We need to recover the disposition and the discipline to commune with our heart upon our bed and be still, and Winslow encourages us to this, by asking us hard questions concerning the true spiritual state before God, about the existence and condition of the love of God in our own heart, about our heart’s feelings for the Lord Jesus, about the ruling principles of our actions, about the heavenly tendencies of our own heart questions about our real and habitual fellowship, about our progress in the Divine life,  with God, about our thanksgiving and praise to God, about the certainty of our possession of heart’s religion; questions “which we must weigh…  personal and serious questions, which must not, which cannot, be evaded without imperilling all that is most dear and precious to your everlasting well-being.”

Have I passed from death unto life? 
Has my heart been convinced of sin? 
Am I a subject of the new birth? 
…{A}nd from a state of insensibility to objects,
and feelings, and hopes that are spiritual, eternal, 
and divine, 
have I been quickened by the regenerating Spirit to walk with God, 
and before the world, 
in newness of life? 
{A}re you sensible that within you all things have been made new?
(Are you sensible )that your heart is in sympathy with objects that are spiritual, 
with enjoyments that are holy, 
with engagements that are heavenly?
—in a word, that your views of sin and self, of God and of Christ and of the gospel, 
are radically, essentially changed, 
and that you seem to yourself the subject of a new-born existence, 
and the occupant of a new-created world?
Do you love God because He is holy?
(Do you love) His law, because it is righteous? 
His government, because it is divine and just? 
His ways, because they are wise, and right, and sure? 
Do you love Him for sending His Son into the world to save sinners? 
Do you love Him as a Father, as a Friend, as a God in covenant relation? 
How stands your heart, O believer! 
with God as to its love? 
What is the warmth and vigour and ardour of your affections? 
Do you so love God in Christ as, under its constraining influence, 
to do what He commands, 
to yield what He asks,
to go where He bids, 
to hate what He hates, 
and to love what He loves; 
yea, to embrace Him with an affection simple, 
single, and supreme, oblivious, if need be, 
of every other claimant, and satisfied, if so He willed it, with Him alone?
Oh, what is the state of your love to Jesus
—frigid, selfish, inconstant; 
or, glowing, self-denying, fixed?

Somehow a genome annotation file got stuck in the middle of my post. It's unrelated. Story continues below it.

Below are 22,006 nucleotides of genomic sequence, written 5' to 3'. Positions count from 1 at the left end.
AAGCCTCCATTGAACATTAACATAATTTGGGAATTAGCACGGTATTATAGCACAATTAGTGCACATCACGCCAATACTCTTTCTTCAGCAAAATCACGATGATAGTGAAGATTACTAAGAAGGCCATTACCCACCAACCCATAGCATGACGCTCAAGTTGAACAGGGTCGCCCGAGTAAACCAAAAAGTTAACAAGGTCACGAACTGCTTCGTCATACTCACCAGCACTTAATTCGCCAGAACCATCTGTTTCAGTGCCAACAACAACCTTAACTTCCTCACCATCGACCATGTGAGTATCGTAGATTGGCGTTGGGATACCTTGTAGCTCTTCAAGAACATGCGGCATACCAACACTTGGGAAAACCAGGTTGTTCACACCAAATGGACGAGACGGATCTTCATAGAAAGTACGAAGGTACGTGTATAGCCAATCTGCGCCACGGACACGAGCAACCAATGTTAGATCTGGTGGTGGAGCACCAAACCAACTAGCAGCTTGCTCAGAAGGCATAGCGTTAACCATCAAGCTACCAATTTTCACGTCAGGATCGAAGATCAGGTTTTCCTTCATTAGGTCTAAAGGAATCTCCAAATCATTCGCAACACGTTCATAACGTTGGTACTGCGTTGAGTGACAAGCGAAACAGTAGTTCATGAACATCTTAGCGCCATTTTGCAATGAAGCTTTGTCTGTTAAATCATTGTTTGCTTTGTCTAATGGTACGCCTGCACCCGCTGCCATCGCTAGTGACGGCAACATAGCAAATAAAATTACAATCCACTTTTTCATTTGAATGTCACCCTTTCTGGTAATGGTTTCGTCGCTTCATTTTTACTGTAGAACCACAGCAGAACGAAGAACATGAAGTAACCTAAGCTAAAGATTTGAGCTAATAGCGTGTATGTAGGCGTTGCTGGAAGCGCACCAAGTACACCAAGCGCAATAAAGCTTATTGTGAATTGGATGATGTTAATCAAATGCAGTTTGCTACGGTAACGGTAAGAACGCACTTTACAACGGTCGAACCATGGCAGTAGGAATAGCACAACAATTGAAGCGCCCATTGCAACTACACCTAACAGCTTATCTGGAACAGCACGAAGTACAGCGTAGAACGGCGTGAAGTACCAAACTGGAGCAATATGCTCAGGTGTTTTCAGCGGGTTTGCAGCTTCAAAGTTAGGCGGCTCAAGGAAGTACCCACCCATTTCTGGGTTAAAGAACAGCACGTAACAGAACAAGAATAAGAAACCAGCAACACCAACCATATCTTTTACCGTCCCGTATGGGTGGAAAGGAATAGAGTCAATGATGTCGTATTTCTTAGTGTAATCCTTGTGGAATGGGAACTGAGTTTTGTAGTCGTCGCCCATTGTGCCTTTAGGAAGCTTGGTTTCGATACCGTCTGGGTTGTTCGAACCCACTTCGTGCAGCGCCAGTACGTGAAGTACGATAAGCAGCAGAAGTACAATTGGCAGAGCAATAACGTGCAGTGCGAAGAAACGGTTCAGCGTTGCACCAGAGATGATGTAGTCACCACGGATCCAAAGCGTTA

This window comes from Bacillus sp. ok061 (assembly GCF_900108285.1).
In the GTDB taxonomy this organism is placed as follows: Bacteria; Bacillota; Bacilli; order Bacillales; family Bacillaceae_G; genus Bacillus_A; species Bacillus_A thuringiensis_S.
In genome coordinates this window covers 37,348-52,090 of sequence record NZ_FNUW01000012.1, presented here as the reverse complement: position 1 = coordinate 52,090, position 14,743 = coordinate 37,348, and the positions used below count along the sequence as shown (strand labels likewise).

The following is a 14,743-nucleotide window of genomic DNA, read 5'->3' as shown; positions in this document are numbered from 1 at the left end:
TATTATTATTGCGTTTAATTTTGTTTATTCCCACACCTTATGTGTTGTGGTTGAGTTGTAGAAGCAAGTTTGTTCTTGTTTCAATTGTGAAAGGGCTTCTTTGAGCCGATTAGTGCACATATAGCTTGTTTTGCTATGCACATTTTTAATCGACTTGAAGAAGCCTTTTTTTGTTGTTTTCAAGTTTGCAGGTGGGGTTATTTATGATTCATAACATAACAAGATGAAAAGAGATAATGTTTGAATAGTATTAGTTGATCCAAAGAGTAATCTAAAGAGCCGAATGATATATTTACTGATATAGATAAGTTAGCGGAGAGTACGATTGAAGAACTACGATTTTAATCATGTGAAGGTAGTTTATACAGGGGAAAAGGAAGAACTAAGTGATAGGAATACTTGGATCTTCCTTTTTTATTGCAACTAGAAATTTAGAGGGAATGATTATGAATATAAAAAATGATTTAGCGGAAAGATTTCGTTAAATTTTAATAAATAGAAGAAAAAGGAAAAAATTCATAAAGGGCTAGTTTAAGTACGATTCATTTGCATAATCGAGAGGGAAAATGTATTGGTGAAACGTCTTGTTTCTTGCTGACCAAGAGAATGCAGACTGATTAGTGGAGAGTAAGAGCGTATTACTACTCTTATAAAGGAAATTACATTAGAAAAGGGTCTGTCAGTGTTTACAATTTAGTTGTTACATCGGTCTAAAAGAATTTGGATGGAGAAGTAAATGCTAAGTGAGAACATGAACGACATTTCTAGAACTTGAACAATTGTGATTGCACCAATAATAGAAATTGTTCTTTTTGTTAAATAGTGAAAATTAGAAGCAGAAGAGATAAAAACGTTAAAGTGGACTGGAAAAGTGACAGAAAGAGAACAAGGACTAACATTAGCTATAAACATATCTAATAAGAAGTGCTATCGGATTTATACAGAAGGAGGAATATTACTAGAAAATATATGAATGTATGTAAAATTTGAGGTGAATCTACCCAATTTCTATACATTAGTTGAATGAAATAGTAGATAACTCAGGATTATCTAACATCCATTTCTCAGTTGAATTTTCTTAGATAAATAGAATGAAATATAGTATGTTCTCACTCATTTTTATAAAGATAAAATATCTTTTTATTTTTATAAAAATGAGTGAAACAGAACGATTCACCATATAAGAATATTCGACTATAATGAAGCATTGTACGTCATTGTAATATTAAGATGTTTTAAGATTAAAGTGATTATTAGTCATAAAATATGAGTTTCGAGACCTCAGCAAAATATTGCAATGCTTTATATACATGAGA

You ask how your love to Christ may be tested and increased? 
Test it by obedience; 
“If you love me, keep my commandments.”

“Your love to Christ will never increase by feeding upon itself. You must light your torch of affection at the altar of Calvary. You must go there, and learn and believe what the love of Jesus is to you: the vastness of that love,—the self-sacrifice of that love,—how that love of Christ laboured and wept, bled, suffered, and died for you. Can you stand before this love—this love so precious, so great, so enduring, so self-consuming, so changeless, and know that for you was this offering, for you this cross, for you this agony, for you this scorn and insult, for you this death, and feel no sensibility, no emotion, no love? Impossible!”

The questions keep on coming, we still have hard questions to answer in the solitude, on our bed.

What think you of Christ?
Is it with you a reality that Christ died for sinners? 
Do you fully credit the promise by which God has engaged to accept through His sacrifice and intercession all who believe in His name? 
Do you believe Him to be divine, 
accept His obedience as justifying, 
and His death as sacrificial? 
Has it pleased God to reveal His Son in you? 
Is He precious to your heart? 
And do you receive Him, 
trust in Him, follow Him, and hope to be with Him for ever, 
as all your salvation and all your desire? 
Do I love Jesus?
Is He the object of my supreme admiration and delight? 
Is He the chosen, the preferred, 
the supreme Being of my warmest affection? 
Is He precious to my soul? 
And am I trusting believingly, and exclusively, and without mental reservation, 
as a sinner utterly undone, 
self-abhorred, and self-condemned, 
to His atoning sacrifice? 
Upon what ground do you base this hesitation and justify this self-exemption from the great salvation?

“It is not for your worth that you are saved, but for Christ’s worth. It is not on the ground of your personal merit that you are justified, but on the ground of Christ’s merit alone. It is not upon the plea of your fitness, your tears, your confessions, your prayers, your duties, that God forgives and accepts you, but simply and exclusively upon the one plea of the Saviour’s sacrifice. The BLOOD of Christ pardons, the RIGHTEOUSNESS of Christ justifies you, and this is all that you require, or that God demands. The great work is all done—it is not to be done. It is complete, finished, accepted, sealed. And you, as a lost sinner, without holiness, without strength, without one plea that springs from what you are, have nothing to do. Believe, and you are saved. Believing is not doing, it is not meriting, it is TRUSTING—it is the simple exercise of a faith in Christ which God gives, and which the Holy Ghost produces in the heart; so that your salvation, from beginning to end, is entirely out of yourself, in another.”

What is the ruling principle of your heart? 
Have you examined yourself to know?
Commune with your own heart as to its real and habitual fellowship with God. Do we pray? 
What is the character of our prayers? 
Do we pray in the Spirit? 
Is our prayer communion? 
Do we walk with God as a Father, and with Christ as our best Friend? 
And is the throne of grace the sweetest, holiest, dearest spot to us on earth?